Interactive storytelling, our future


Journalism is certainly an industry that is suffering. Not that it will disappear, but the print field is pretty much condemned with a possible execution date. It is interesting how the evolution of the field has paralleled the transformation of society and the modernization of the different technologies. Thus, with the passage of time, it hasn’t been surprising that the industry and its professionals have had to adapt in order to deliver and enhance the value of the product they have to offer.

The New York Times has been extremely successful in doing so. After transitioning to the digital platform as many other newspapers have done as its plan B, the NYT had yet another plan A under its sleeve. The company was clever enough to take advantage of not only the technologies available, but the tools and opportunities the platform had to offer like no one else before. It embarked on a project, which ended up being an overwhelming success, thus changing the way of telling stories and challenging other media enterprises by setting a high standard to look up to.

image[2]“Snowfall” was released in December 2012 and it brought with it everlasting reviews hailing the piece as the future of journalism.

Based on the story of group of skiers and snowboarders trapped beneath an avalanche in Washington state’s Cascade Mountains; the piece is formatted in the form of an eye-popping multimedia feature.  At its peak, reportedly as many as 22,000 users visited “Snow Fall” at the same time. It also received around 2.9 million visits for more than 3.5 million page views.

Unlike a standard online article, which doesn’t diverge much from the original print layout, Snow Fall, a multi-chapter series by features reporter John Branch, it’s a visual feast, which integrates video, photos and graphics in a logical and almost effortless manner.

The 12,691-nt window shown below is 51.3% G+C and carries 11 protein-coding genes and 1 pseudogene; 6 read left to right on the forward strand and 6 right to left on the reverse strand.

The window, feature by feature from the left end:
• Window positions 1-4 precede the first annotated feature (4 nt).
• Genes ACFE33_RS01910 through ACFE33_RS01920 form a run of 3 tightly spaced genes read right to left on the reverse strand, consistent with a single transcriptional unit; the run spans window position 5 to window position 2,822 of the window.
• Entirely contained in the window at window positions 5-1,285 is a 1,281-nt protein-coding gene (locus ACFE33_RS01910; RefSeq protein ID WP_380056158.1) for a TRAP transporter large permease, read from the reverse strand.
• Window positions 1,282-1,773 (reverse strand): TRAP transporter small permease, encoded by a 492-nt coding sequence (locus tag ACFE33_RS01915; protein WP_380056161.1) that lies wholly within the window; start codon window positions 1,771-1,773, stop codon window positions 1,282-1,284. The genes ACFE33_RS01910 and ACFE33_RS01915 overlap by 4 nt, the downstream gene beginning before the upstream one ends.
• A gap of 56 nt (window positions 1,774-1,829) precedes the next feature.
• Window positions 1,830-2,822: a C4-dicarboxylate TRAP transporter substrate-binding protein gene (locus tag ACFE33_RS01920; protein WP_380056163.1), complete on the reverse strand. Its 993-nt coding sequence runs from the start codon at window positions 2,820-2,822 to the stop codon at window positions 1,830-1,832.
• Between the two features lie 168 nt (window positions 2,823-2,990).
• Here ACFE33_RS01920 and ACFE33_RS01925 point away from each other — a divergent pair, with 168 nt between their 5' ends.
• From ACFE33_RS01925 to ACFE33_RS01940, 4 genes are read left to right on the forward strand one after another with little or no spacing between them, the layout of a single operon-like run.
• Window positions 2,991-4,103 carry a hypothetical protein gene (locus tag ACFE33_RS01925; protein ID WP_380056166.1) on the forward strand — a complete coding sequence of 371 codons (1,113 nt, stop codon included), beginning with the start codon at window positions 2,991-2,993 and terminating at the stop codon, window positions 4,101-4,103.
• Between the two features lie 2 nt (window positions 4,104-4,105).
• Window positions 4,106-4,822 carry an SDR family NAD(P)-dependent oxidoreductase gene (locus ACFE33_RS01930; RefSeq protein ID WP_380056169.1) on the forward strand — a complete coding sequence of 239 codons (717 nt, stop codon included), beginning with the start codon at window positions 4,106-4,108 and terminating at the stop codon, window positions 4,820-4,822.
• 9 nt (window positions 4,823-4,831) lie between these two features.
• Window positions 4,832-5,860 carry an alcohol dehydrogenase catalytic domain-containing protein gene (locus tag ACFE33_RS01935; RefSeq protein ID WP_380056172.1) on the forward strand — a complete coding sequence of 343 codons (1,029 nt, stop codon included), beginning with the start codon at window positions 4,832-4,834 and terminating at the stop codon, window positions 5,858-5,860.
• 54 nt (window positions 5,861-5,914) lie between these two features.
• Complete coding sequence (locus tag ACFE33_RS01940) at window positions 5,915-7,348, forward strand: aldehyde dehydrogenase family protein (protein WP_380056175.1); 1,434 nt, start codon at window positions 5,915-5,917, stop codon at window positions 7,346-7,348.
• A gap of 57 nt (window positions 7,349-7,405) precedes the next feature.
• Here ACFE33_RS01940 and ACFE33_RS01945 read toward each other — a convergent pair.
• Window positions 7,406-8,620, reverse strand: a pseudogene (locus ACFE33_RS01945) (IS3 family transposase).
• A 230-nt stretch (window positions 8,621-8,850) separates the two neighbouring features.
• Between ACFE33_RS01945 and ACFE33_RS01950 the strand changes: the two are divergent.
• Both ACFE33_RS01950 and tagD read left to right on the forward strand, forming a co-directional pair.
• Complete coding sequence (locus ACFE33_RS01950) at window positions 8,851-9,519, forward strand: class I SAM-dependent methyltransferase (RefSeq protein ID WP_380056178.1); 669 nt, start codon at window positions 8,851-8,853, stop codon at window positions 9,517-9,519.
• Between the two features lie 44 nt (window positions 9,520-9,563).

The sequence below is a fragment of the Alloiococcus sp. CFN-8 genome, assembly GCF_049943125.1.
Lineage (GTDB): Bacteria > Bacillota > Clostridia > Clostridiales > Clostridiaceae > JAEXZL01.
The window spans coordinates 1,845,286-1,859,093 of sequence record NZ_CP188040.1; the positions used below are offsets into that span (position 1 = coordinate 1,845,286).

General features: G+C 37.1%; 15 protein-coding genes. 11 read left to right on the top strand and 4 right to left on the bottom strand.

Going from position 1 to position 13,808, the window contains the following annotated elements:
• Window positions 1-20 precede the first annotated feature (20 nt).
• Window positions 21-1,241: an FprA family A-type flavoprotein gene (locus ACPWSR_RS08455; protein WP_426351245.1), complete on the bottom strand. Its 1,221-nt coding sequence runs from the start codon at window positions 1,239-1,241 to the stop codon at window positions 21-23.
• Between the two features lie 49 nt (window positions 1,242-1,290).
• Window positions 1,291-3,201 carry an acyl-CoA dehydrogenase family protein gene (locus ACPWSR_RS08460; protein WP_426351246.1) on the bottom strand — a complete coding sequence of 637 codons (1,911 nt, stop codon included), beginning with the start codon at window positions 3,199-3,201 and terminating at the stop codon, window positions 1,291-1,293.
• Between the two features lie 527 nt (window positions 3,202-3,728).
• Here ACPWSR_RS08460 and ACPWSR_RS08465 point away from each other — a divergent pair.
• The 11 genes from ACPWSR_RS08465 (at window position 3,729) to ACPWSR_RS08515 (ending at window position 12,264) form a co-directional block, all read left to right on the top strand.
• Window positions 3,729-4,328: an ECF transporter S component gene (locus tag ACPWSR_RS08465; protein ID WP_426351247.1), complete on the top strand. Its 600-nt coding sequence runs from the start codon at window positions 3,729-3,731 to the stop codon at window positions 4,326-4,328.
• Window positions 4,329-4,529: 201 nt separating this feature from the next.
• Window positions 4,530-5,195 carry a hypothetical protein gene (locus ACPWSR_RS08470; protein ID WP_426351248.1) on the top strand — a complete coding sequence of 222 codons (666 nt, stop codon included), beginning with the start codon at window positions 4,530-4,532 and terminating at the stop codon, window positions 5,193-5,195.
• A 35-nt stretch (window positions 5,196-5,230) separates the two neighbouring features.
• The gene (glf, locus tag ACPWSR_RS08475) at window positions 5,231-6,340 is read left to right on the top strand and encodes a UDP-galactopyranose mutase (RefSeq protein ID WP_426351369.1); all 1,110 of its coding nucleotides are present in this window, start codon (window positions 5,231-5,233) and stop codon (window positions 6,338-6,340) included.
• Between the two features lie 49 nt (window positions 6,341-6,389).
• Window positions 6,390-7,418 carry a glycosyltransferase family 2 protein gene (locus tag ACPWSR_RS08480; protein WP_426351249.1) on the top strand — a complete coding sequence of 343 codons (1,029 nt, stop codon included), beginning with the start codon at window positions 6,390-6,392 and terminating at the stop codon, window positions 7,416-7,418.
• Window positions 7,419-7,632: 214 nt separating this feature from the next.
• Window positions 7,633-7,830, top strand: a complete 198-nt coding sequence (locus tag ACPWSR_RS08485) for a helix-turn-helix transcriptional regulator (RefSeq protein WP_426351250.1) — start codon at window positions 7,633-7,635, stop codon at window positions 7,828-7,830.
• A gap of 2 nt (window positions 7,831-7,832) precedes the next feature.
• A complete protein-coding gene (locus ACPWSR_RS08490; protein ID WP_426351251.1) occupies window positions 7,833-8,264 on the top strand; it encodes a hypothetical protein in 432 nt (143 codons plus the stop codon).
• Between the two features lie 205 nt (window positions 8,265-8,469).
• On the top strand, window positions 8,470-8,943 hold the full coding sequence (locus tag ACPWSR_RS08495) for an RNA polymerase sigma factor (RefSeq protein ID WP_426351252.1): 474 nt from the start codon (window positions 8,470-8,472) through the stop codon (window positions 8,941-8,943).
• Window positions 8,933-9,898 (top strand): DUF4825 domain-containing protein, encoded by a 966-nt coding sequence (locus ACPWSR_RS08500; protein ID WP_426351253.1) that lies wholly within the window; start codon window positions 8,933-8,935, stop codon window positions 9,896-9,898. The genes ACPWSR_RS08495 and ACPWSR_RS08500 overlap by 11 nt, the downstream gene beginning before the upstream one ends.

Screen shot 2014-10-03 at 10.55.08 AMAs you scroll through the various sections of the content you don’t get the feeling that the mix of elements are just tacked on.

The media elements are well planned and placed, embedded in a redundant fashion reinforcing the written statements and even developing further on the facts.

Future or not, it sure turned out to be successful. And people can’t get enough of it.

A few months later, The Washington Post, refusing to be outdone, made ​​his own version of “Snow Fall” with “Cycling’s Road Forward” — a media report of similar characteristics, which featured a young rider named Joe Dombrowski. As with the NYT skiers, Dombrowski’s story surprised by the use of unconventional tools that worked for embellishment and support on the retelling of the events. For example, The Post detailed one of Dombrowski’s training rides near Nice, France, using satellite imagery and explored his ride out of Lance Armstrong’s shadow.

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About Domenica Leone

Domenica Leone is a sophomore at the University of Miami double majoring in broadcast journalism and media management with a minor in marketing. Leone, 19, graduated from Unidad Educativa Bilingue Delta in Guayaquil, Ecuador. She had the second highest grade point average in her class -19.71 in a 20 point scale- and was recognized as the best student in English. She was on the swimming team and competed in several interscholastic championships including one in Piura, Peru. She served in student government as treasurer and public relation officer. She was a writer and editor for the Estudiantes 2000, a newspaper for students throughout Guayaquil. As a senior she was the co-master of ceremonies of her school’s annual sport field day. She studied English in Boston and on Victoria Island in British Columbia and French in Paris. Before beginning at the University of Miami Leone earned 15 credits at a branch of Broward College, a Florida school, in Guayaquil. Leone studied dance from the time she was four years old. She is certified to teach tap dancing. For three years she has been training at a gymnastics school that models itself on Cirque du Soleil. During summer 2014, Leone interned on ''Expreso'' , an Ecuadorian newspaper of high repute.She was also invited on a couple of occasions to co host an entertainment radio show.